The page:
Sheriff’s office launches internal investigation
Published 8:00 am Saturday, September 14, 2019
VALLEY — The Chambers County Sheriff’s Department has launched an internal investigation to determine why nearby residents weren’t notified of a sex offender living in the area.
Chambers County Sheriff Sid Lockhart said his staff is investigating why the notice didn’t reach nearby residents.
“We are trying to get to the bottom of the situation,” he said. “We are still investigating what happened.”
Email newsletter signup
St. George is listed on the Alabama Law Enforcement Agency’s sex offender website and has him listed as living at 1406 27th Street at Apartment A in Valley.
According to the Valley Police Department, that offender, Corderell Deonrea St. George, 29, was living near a woman in the 1400 block of 27th Street on Sept. 2 when he broke into the woman’s home, hit her in the head with a hammer and attempted to rape her.
Police records reveal the victim said she was asleep in her bed when she was woken by a sharp pain in her head. She told police that when she opened her eyes she saw her neighbor standing over her holding a hammer and groping her.
St. George was later arrested in his residence on the same block and was incarcerated.
Court records show that St. George was arrested in February 2014 on aggravated assault with intent to rape and false imprisonment in Muscogee County. He was convicted on those charges in June 2015.
According to Steve Hayes, director of the Office of Communication with the Georgia State Board of Pardons and Paroles, St. George was sentenced to serve three years in prison and 17 years on court-ordered probation.
Hayes told The Valley Times-News that the St. George served all but six months of the three-year prison term before being paroled. His beginning incarceration date was Feb. 28, 2014, and the Georgia Department of Corrections has his release date as Aug. 24, 2016. His original release date was scheduled for Feb. 27, 2017.
According to Hayes, St. George’s parole ended on Feb. 27, 2017, and beyond that date, he was serving his court-ordered probation.
After his release, Chambers County Sheriff Sid Lockhart said St. George moved to Lee County for some time and then to Chambers County.
The sheriff’s office contracts with a service called OffenderWatch, which notifies area residents when a sex offender moves into their area.
According to the OffenderWatch website, the service provides community notification with built-in neighborhood maps, automated email distribution and postcards about sex offenders in the area.
Mike Cormaci, president of OffenderWatch, told The Valley Times-News that its services offer a database for which counties can import sex offender information and post it to their website.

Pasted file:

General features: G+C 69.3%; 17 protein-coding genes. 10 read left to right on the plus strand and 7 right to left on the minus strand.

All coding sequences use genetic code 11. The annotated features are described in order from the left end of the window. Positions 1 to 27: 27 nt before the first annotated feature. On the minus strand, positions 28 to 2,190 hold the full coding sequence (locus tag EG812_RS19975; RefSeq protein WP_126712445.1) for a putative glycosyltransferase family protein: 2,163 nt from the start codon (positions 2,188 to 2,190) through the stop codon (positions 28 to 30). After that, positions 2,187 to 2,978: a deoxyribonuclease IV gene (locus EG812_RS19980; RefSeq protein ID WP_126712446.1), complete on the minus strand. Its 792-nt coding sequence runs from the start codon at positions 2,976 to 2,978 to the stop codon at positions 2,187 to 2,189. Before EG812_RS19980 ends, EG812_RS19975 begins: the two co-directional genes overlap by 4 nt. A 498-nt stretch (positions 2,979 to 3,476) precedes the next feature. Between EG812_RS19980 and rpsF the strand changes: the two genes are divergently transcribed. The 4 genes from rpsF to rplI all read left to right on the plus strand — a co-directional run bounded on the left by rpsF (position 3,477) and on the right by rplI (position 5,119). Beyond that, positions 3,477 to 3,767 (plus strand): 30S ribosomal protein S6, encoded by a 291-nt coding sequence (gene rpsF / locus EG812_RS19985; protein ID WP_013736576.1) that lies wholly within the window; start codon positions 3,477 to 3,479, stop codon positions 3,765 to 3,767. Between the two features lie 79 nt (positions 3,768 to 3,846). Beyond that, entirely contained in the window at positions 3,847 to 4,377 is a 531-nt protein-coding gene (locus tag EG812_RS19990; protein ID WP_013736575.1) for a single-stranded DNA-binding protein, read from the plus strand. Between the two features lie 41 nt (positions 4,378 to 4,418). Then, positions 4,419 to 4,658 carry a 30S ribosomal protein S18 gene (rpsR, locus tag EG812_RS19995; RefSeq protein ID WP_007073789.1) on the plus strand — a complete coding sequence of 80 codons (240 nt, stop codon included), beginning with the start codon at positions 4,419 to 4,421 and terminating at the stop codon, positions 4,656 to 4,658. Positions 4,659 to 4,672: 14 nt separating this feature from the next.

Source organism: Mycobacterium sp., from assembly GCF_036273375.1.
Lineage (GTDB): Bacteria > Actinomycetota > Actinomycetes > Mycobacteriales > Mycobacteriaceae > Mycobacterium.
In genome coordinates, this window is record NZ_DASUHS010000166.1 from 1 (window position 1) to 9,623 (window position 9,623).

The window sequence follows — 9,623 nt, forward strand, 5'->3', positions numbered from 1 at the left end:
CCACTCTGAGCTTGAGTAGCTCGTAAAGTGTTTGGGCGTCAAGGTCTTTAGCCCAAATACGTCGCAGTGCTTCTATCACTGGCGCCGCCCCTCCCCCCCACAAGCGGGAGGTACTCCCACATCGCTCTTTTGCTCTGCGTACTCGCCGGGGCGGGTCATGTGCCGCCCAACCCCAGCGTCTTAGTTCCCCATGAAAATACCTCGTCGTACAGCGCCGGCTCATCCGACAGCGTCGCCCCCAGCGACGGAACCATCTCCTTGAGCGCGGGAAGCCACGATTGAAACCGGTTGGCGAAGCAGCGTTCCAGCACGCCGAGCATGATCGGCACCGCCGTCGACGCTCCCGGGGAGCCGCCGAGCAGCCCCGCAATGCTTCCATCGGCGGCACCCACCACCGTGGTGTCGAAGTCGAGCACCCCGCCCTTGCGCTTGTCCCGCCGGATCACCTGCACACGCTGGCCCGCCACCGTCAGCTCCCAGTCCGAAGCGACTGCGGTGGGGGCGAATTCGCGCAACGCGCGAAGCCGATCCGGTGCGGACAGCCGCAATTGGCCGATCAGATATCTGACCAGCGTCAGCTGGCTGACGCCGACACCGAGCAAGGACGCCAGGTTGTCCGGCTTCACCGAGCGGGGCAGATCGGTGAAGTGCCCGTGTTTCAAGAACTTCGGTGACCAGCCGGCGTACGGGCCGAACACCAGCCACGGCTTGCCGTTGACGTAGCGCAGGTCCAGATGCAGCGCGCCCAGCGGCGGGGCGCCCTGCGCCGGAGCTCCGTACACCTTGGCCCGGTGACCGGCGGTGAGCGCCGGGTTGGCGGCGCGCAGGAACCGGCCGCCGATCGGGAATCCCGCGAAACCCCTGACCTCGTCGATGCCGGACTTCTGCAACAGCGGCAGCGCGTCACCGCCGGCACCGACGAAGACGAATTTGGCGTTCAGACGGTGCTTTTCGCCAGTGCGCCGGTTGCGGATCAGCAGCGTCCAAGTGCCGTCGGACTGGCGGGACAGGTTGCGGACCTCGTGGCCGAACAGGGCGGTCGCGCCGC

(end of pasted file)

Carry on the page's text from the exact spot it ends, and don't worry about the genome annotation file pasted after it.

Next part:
When an offender moves from one county to another, the agency responsible for that offender then imports the information to OffenderWatch.
Cormaci said OffenderWatch also offers a mailing service, which will send out a notification to all residences within the required distance that a sex offender has moved into the area.
According to Alabama Statute, law enforcement agencies are required to notify the public but it is unclear how fast that notification must go out.
According to records with OffenderWatch, St. George registered with the Lee County Sheriff’s office on Sept. 28, 2016. Then, he registered with the Chambers County Sheriff’s Office on April 8, 2019, only to register with Lee County again on April 16.
Finally, Cormaci said St. George registered with Chambers County once again on Aug. 19.
Cormaci said his records showed the Chambers County Sheriff’s Office did not request a mailing to go out to nearby residents until Sept. 4.
It is unclear if the Chambers County Sheriff’s Office attempted to verify St. George’s Valley address between Aug. 19 and Sept. 2.
Valley Police Chief Tommy Weldon said the only connection he could find between St. George and the victim from the incident Sept. 2 was that they were neighbors.
He said it is frustrating to deal with felons with sexual crimes on their records, and he agreed that it would make sense in terms of sentencing if the courts required those offenders to serve at least 50 percent or 100 percent of their sentence.
“If they had held him for the full sentence or two-thirds of it, we wouldn’t have had to deal with it,” Weldon said.